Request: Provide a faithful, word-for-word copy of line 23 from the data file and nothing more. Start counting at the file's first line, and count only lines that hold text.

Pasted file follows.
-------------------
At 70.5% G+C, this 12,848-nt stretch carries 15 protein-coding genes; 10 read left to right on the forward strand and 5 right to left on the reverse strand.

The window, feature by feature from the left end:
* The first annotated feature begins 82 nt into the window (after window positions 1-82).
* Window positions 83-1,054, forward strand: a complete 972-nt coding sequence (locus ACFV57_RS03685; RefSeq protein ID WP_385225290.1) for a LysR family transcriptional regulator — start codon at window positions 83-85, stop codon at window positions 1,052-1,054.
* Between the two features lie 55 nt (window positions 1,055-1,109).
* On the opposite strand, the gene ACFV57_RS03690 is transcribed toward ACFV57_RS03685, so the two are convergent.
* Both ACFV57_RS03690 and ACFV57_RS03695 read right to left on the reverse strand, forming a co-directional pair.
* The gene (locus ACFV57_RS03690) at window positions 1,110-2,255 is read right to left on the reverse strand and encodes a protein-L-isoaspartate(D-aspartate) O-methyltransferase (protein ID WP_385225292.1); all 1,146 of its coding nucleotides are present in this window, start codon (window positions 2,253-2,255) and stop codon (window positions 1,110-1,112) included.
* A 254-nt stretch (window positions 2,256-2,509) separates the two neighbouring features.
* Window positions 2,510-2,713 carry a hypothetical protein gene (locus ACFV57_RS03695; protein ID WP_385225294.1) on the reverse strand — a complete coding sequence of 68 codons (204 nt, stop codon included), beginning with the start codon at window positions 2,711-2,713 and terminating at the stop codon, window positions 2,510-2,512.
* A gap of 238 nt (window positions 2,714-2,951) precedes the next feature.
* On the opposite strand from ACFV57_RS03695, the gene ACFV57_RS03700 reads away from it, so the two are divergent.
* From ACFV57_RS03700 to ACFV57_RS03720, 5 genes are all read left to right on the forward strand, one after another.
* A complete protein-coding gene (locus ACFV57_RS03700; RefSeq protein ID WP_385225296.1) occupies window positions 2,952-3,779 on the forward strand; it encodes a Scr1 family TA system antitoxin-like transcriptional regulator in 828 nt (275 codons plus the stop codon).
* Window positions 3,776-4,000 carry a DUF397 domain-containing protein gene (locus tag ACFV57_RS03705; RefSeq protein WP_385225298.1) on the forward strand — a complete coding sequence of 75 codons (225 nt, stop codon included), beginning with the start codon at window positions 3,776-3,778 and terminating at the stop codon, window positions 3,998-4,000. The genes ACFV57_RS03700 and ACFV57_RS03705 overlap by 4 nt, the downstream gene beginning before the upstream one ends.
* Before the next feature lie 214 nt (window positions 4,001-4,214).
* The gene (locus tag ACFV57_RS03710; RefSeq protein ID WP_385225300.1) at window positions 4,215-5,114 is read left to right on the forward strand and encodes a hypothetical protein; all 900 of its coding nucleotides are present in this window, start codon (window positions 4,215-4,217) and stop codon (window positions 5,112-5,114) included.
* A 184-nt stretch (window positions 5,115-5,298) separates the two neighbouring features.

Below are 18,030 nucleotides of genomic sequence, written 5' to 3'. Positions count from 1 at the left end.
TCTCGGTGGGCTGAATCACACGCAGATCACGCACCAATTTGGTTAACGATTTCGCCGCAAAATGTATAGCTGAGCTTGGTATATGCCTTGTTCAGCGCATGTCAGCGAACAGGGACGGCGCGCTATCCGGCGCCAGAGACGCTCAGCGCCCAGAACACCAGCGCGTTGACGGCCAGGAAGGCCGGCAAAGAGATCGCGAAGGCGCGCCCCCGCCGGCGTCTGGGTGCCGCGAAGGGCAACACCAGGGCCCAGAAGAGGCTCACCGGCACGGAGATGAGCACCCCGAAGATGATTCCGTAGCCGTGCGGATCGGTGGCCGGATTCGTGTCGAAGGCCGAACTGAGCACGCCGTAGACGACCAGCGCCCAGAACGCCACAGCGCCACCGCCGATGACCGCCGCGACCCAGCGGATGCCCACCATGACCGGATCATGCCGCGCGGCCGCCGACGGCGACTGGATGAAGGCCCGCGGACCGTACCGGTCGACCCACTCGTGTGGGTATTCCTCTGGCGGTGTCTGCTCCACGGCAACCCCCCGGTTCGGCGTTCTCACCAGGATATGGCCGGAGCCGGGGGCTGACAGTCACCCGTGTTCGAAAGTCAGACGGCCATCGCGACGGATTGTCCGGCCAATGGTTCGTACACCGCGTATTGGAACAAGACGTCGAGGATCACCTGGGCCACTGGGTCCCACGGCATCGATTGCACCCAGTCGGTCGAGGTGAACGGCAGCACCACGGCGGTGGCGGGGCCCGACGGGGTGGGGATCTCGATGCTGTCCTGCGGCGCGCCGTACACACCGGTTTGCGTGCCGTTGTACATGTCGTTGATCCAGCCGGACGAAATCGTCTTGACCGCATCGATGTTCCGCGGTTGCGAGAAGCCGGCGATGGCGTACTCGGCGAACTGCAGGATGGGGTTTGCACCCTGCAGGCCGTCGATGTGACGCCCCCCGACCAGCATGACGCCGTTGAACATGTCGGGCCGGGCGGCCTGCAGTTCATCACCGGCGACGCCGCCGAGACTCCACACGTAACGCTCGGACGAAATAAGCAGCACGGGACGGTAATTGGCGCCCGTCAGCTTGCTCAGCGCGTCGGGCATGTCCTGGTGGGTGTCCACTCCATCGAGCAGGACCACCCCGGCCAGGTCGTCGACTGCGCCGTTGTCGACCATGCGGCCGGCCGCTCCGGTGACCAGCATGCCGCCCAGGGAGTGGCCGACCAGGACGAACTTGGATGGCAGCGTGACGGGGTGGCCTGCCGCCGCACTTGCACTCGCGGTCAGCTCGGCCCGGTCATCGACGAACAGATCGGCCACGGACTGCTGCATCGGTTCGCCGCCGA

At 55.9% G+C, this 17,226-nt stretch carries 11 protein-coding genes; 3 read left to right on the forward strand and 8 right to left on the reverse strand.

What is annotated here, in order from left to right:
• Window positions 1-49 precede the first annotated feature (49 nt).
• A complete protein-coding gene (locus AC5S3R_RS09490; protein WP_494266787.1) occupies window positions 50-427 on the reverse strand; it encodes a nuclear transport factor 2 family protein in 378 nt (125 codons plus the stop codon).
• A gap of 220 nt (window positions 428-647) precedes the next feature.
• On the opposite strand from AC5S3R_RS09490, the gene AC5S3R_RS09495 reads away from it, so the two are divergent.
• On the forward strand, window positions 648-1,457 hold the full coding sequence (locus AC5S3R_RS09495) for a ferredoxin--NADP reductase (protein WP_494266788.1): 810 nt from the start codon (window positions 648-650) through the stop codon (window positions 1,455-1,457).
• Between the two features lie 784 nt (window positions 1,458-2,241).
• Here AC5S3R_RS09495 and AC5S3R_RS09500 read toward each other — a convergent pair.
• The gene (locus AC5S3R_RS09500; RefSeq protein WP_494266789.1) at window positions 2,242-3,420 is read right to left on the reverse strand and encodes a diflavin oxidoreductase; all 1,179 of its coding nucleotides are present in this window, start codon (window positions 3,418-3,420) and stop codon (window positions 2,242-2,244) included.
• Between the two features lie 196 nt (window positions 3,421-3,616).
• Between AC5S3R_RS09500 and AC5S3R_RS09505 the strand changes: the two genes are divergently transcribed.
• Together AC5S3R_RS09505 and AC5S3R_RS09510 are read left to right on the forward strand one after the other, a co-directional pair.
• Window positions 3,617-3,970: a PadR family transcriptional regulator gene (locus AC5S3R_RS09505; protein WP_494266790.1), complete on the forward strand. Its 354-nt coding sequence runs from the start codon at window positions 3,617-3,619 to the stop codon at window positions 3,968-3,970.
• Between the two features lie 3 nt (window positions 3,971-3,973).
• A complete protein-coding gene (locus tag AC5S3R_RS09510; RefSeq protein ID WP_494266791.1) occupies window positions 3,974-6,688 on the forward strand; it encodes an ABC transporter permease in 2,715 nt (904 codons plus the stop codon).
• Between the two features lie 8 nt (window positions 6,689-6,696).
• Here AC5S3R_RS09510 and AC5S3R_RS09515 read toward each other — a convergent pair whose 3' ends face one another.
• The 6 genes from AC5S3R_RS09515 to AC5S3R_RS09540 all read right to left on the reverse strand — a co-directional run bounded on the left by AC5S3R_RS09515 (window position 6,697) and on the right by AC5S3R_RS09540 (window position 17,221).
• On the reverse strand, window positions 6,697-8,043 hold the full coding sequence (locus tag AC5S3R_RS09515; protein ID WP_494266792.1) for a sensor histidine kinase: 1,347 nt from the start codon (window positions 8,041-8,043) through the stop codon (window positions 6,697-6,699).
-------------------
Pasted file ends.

• Window positions 1-49 precede the first annotated feature (49 nt).